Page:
Socially responsible investing: An assessment of the concept on the Danish market

Adam Norup & Mads Gottlieb

Student thesis: Master thesis


Socially Responsible Investing (SRI) has become a mainstream investment strategy on the major capital markets. Along with this development, the definition of SRI has evolved, and today the concept appears vague and more or less open to interpretation. This thesis investigates the Danish SRI market with the purpose of clarifying, whether the SRI funds are actually being more ethical than conventional funds. Based on the general view, that the constrained investment universe of the SRI funds lead to lower risk-adjusted returns, a performance analysis, in which these funds are being compared to their conventional peers, is conducted. By evaluating and attempting to explain the results, the problem statement of the thesis is sought answered. The analysis consists of 11 Danish SRI funds and 22 conventional funds, whose performance in the period 2001-2011 are compared. This is constructed by using the Cahart (1997) 4-factor model to perform multiple regressions, in order to obtain performance results. The results of the performance analysis results show a slight, but insignificant underperformance by the SRI funds of around 30-50 basis points. This small difference, combined with the statistically insignificance of the results, suggest that there is no signs of Danish SRI funds performing any different than their conventional peers. The second part of the analysis aims to explain the findings by examining three potential SRI performance drivers. First, indications are found, that old SRI funds perform slightly better than young SRI funds. Secondly, it is suggested that an increase in screening intensity has a negative effect on fund performance. Finally, no evidence of SRI stocks being more popular than conventional stocks, were observed. When holding the findings of these three analyses op against the reported performance results, suspicions arise, that the majority of Danish SRI funds are not being particularly more ethically concerned than their conventional peers. Overall, this study shows interesting trends on the Danish SRI market, which questions if a significant difference between SRI funds and conventional funds even exists. This casts doubts on, whether Danish ethical investors get what they are promised.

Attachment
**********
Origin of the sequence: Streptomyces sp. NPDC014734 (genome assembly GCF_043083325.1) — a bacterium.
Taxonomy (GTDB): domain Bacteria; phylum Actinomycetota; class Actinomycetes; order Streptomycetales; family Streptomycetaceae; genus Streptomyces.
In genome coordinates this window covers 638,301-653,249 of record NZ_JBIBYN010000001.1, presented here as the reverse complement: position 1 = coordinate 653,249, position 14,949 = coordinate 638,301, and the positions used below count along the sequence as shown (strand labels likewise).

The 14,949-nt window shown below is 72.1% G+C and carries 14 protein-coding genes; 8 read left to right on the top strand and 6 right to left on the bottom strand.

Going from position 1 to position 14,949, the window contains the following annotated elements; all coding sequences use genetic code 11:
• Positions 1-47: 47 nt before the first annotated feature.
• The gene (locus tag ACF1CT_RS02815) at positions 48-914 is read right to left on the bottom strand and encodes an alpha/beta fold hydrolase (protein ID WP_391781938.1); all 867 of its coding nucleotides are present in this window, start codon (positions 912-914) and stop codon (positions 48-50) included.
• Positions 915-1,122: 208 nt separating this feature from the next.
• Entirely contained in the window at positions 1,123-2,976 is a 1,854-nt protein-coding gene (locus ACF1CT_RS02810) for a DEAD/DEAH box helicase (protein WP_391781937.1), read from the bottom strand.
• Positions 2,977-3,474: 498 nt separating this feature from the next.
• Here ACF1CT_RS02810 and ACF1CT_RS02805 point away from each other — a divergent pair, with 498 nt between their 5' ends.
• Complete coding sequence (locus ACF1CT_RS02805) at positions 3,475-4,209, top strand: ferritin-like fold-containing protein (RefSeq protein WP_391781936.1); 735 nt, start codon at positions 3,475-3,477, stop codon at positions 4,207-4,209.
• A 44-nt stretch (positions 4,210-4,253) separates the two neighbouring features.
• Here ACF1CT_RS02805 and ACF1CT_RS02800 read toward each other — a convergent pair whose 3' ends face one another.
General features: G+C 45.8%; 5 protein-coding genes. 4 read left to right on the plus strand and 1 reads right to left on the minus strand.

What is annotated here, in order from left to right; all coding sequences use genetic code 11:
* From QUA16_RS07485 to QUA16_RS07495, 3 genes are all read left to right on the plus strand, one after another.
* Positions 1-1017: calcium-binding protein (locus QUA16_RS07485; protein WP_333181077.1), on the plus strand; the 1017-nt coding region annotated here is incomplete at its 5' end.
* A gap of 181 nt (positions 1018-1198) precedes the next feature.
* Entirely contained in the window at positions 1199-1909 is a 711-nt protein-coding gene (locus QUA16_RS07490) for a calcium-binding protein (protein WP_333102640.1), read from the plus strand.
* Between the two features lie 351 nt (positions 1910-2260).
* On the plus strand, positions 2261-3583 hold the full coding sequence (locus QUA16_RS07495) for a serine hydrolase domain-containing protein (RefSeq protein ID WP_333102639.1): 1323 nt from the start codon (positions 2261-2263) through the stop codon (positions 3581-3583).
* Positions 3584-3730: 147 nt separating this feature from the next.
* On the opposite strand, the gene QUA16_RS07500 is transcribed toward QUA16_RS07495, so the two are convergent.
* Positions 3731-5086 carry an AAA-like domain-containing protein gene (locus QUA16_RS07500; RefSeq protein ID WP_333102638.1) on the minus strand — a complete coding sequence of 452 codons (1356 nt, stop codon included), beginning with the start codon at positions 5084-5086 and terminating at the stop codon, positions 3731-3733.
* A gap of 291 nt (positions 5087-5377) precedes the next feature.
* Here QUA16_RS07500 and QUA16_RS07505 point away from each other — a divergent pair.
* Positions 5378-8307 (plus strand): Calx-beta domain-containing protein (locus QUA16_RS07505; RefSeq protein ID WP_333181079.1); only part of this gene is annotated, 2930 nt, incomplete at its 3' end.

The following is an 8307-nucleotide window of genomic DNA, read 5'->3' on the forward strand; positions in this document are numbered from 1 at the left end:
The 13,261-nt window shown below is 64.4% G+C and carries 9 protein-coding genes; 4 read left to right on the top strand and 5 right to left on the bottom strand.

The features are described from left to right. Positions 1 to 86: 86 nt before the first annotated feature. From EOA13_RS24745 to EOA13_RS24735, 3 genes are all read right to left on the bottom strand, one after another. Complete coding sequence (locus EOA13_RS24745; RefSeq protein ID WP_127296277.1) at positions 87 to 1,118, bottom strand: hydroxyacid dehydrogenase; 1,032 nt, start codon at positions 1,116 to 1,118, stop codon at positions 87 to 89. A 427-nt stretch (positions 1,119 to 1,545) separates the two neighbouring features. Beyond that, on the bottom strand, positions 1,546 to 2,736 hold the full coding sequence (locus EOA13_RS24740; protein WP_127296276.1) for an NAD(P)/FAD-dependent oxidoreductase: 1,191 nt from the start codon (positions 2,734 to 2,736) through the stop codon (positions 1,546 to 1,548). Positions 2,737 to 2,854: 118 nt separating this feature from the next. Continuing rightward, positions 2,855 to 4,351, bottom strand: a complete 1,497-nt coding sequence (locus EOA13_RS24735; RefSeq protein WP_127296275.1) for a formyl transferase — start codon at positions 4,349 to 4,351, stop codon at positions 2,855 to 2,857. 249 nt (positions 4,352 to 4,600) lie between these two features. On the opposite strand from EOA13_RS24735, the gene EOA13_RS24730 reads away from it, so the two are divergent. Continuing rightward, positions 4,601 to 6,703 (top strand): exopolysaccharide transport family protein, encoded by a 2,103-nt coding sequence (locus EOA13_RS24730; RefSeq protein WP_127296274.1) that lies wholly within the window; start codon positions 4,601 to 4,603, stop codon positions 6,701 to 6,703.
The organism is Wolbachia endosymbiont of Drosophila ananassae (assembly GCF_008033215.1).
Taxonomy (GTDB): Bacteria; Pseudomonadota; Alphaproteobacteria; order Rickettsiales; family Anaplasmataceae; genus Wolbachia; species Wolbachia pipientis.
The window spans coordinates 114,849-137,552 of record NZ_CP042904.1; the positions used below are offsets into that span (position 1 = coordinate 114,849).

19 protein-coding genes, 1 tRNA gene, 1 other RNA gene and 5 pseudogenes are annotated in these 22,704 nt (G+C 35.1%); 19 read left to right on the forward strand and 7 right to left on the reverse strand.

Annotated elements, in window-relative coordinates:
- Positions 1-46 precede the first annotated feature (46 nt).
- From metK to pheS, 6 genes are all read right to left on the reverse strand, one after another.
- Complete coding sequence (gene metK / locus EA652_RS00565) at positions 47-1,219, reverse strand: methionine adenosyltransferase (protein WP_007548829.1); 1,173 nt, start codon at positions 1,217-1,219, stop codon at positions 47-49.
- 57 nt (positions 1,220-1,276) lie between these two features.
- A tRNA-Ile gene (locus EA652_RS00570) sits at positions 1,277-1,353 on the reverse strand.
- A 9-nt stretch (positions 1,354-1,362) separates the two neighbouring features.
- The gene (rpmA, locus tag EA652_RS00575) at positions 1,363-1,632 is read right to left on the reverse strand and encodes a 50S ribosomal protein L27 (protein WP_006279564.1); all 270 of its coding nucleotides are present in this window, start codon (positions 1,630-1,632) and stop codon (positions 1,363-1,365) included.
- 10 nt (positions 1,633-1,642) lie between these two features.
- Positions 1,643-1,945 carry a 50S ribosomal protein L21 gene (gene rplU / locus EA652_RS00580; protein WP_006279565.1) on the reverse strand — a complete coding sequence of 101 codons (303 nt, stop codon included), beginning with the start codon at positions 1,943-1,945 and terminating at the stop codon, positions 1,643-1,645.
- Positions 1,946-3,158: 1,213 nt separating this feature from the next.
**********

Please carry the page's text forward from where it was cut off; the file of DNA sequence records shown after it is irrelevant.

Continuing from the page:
EducationsMSc in Finance and Accounting, (Graduate Programme) Final Thesis
Publication date2011
Number of pages113